On 3 March we published an article by Theo Butt Philip highlighting the decision of Robert Jenrick to cancel elections to Somerset County Council. You can follow the preview link to the full article below.
In essence Jenrick had decided that whether the people of Somerset liked it or not they would move to a unitary form of local government. Furthermore, it would be he alone who would decide whether there should be one unitary authority as proposed by the current county council or two as proposed by the four districts. Finally, he had decided that the county council elections planned for May 2021 were inconveniently timed so they should be scrapped.
Now it seems that Jenrick has done it again. He has written to the leaders of the district councils telling them in the strongest terms that it would be wrong for them to consult the local electorate on which unitary pattern they would prefer. He has issued a consultative document. For any other body to do so he says would risk ‘duplicating and detracting’ from it.
The justification offered for seeking to doubly disenfranchise the electors of Somerset is extraordinary but very revealing of the colonial mindset within Whitehall.
Jenrick has stated:
“My decision will not be made on the basis of which proposal has the most popular support as expressed simply through the number of representations received or the result of a poll.”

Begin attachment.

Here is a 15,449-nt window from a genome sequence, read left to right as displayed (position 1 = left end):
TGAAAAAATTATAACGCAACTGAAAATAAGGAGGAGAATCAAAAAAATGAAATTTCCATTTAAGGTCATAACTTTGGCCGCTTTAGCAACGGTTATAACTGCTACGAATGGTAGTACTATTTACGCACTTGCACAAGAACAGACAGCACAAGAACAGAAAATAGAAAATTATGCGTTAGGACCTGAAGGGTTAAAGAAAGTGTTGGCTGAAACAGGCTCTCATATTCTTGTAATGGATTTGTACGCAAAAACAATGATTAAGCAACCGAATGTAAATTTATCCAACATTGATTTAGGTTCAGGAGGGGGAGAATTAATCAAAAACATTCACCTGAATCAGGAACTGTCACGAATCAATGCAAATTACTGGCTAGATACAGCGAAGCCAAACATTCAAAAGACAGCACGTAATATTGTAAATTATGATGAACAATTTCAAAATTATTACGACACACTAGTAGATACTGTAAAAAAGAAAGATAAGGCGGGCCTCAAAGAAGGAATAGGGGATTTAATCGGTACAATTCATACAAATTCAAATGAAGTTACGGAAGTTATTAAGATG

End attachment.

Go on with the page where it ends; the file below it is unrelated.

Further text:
It’s an interesting view of democracy.
It was the mere ‘result of a poll’ that determined that Mr Jenrick and his colleagues serve as the UK government. It was a poll that determined (for now) that Scotland should remain part of the UK. A process that was quite good enough to decide a question as complex as whether the UK should leave the EU is apparently not adequate to decide whether a rural English county will have one council or two.
In Somerset this is not a party-political issue. The four districts that dared to suggest a democratic approach to deciding how local government is structured include both Conservative and Liberal Democrat administrations. While Somerset County Council is Conservative-controlled, one of the sternest critics of its proposals is Ian Liddell-Grainger, Conservative MP for Bridgwater and West Somerset. This is not left versus right but local people versus an overbearing over-centralised and barely accountable state.
After all it is not just Robert Jenrick who has shown a contempt for local democracy and local institutions. One can recall Gavin Williamson threatening legal action against Greenwich Council to stop them closing schools one week earlier than central government had decreed. One might note the arrogant folly of ignoring the local public health teams experienced in contract tracing and wasting millions instead on a failing centralised model. Perhaps the most blatant example of bullying was the shameful treatment of Andy Burnham for seeking more support than Whitehall was prepared to offer for local businesses moving into tier 3 restrictions.
I understand that the district councils will decide by the end of the month whether to exercise their power to hold a referendum on this issue. They should be strongly encouraged to do so. It is the will of the people of Somerset that should determine how their services are to be delivered, not the whims of a Secretary of State.
To read the original article, click on the heading below:
Forget ‘cancel culture’, Mr Jenrick. Cancelling elections is the real threat to democracy
The anarchist activist Emma Goldman is reputed to have said, “If voting changed anything, they’d make it illegal.” Local Government Secretary Robert Jenrick must have been listening and has just decided that you can’t vote to change who runs Somerset County Council. On Thursday 6 May the electors of Somerset go to the polls to […]